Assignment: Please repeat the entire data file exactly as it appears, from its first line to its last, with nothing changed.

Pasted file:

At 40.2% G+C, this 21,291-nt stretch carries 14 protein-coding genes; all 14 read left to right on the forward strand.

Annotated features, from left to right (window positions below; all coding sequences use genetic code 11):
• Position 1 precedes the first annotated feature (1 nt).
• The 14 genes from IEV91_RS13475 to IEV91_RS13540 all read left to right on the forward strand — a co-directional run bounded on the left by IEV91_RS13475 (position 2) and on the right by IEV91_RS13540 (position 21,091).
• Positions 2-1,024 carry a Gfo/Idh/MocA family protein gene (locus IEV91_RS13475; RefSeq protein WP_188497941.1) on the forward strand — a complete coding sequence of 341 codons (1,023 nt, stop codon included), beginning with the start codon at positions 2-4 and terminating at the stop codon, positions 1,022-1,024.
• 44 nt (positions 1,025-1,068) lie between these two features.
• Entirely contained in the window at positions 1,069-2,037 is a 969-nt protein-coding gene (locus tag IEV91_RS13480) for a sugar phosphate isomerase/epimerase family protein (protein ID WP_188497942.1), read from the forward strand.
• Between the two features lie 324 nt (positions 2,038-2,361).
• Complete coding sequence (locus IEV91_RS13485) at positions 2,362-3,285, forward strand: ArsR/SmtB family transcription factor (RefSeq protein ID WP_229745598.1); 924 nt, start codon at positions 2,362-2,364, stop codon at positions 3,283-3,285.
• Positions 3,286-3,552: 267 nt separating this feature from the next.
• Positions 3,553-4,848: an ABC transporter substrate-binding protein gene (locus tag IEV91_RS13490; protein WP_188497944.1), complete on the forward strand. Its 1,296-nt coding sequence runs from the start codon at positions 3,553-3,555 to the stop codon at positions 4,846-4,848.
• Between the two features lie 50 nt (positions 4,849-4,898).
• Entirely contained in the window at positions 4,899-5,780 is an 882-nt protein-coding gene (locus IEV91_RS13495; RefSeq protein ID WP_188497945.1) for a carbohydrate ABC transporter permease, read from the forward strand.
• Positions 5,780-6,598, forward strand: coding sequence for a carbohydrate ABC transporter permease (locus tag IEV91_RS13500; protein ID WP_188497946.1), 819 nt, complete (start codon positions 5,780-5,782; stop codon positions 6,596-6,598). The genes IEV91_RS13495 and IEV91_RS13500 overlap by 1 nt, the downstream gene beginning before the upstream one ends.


At 40.2% G+C, this 21,291-nt stretch carries 14 protein-coding genes; all 14 read left to right on the forward strand.

Annotated features, from left to right (window positions below; all coding sequences use genetic code 11):
• Position 1 precedes the first annotated feature (1 nt).
• The 14 genes from IEV91_RS13475 to IEV91_RS13540 all read left to right on the forward strand — a co-directional run bounded on the left by IEV91_RS13475 (position 2) and on the right by IEV91_RS13540 (position 21,091).
• Positions 2-1,024 carry a Gfo/Idh/MocA family protein gene (locus IEV91_RS13475; RefSeq protein WP_188497941.1) on the forward strand — a complete coding sequence of 341 codons (1,023 nt, stop codon included), beginning with the start codon at positions 2-4 and terminating at the stop codon, positions 1,022-1,024.
• 44 nt (positions 1,025-1,068) lie between these two features.
• Entirely contained in the window at positions 1,069-2,037 is a 969-nt protein-coding gene (locus tag IEV91_RS13480) for a sugar phosphate isomerase/epimerase family protein (protein ID WP_188497942.1), read from the forward strand.
• Between the two features lie 324 nt (positions 2,038-2,361).
• Complete coding sequence (locus IEV91_RS13485) at positions 2,362-3,285, forward strand: ArsR/SmtB family transcription factor (RefSeq protein ID WP_229745598.1); 924 nt, start codon at positions 2,362-2,364, stop codon at positions 3,283-3,285.
• Positions 3,286-3,552: 267 nt separating this feature from the next.
• Positions 3,553-4,848: an ABC transporter substrate-binding protein gene (locus tag IEV91_RS13490; protein WP_188497944.1), complete on the forward strand. Its 1,296-nt coding sequence runs from the start codon at positions 3,553-3,555 to the stop codon at positions 4,846-4,848.
• Between the two features lie 50 nt (positions 4,849-4,898).
• Entirely contained in the window at positions 4,899-5,780 is an 882-nt protein-coding gene (locus IEV91_RS13495; RefSeq protein ID WP_188497945.1) for a carbohydrate ABC transporter permease, read from the forward strand.
• Positions 5,780-6,598, forward strand: coding sequence for a carbohydrate ABC transporter permease (locus tag IEV91_RS13500; protein ID WP_188497946.1), 819 nt, complete (start codon positions 5,780-5,782; stop codon positions 6,596-6,598). The genes IEV91_RS13495 and IEV91_RS13500 overlap by 1 nt, the downstream gene beginning before the upstream one ends.